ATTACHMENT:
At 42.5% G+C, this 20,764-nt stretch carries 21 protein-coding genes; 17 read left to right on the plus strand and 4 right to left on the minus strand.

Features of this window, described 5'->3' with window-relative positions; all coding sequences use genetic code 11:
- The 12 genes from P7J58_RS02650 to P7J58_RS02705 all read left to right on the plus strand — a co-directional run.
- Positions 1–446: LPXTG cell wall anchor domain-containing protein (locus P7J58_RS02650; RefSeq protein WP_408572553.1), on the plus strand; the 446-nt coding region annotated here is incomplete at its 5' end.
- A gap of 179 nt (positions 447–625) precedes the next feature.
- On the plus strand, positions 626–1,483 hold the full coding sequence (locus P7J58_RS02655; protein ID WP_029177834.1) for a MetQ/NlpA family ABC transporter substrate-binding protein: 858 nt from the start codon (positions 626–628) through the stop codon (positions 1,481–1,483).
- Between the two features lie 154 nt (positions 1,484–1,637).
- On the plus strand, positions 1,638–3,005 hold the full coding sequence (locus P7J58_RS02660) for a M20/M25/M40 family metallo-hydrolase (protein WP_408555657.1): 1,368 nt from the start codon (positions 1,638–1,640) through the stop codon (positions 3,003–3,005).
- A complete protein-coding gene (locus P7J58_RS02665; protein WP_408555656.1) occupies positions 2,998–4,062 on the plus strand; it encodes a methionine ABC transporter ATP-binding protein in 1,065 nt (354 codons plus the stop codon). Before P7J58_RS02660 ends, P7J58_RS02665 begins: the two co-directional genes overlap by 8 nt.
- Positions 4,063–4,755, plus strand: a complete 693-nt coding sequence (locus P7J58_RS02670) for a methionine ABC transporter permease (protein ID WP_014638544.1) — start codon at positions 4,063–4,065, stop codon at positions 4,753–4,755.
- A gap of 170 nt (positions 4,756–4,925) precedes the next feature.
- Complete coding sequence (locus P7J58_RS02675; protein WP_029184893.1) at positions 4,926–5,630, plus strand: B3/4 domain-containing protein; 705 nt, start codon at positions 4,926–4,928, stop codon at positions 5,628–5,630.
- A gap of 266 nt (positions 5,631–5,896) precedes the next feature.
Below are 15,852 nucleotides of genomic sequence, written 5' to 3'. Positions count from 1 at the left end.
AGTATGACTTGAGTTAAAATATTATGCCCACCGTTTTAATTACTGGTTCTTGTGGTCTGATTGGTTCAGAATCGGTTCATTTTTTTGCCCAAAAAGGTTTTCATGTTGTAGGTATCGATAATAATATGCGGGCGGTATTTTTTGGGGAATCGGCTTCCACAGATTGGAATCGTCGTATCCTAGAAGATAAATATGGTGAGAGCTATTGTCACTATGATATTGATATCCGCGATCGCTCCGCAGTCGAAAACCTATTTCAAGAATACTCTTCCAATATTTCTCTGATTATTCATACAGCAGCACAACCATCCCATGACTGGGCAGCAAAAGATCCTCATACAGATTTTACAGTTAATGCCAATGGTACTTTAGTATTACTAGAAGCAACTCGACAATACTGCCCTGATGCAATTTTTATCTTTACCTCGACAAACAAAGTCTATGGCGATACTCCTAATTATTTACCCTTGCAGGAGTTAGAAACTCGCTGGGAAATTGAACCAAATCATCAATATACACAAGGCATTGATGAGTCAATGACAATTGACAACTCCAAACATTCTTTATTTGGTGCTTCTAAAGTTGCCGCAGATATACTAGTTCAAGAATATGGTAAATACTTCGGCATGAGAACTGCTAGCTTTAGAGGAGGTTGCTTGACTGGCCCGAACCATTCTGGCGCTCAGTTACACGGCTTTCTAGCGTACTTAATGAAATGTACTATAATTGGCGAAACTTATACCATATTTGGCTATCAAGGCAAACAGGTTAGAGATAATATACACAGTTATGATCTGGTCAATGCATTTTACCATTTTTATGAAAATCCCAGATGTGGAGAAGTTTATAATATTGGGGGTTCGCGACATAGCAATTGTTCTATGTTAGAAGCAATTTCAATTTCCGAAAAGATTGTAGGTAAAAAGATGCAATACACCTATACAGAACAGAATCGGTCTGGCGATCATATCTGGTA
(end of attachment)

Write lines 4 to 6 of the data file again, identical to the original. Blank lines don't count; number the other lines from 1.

- Positions 1–446: LPXTG cell wall anchor domain-containing protein (locus P7J58_RS02650; RefSeq protein WP_408572553.1), on the plus strand; the 446-nt coding region annotated here is incomplete at its 5' end.
- A gap of 179 nt (positions 447–625) precedes the next feature.
- On the plus strand, positions 626–1,483 hold the full coding sequence (locus P7J58_RS02655; protein ID WP_029177834.1) for a MetQ/NlpA family ABC transporter substrate-binding protein: 858 nt from the start codon (positions 626–628) through the stop codon (positions 1,481–1,483).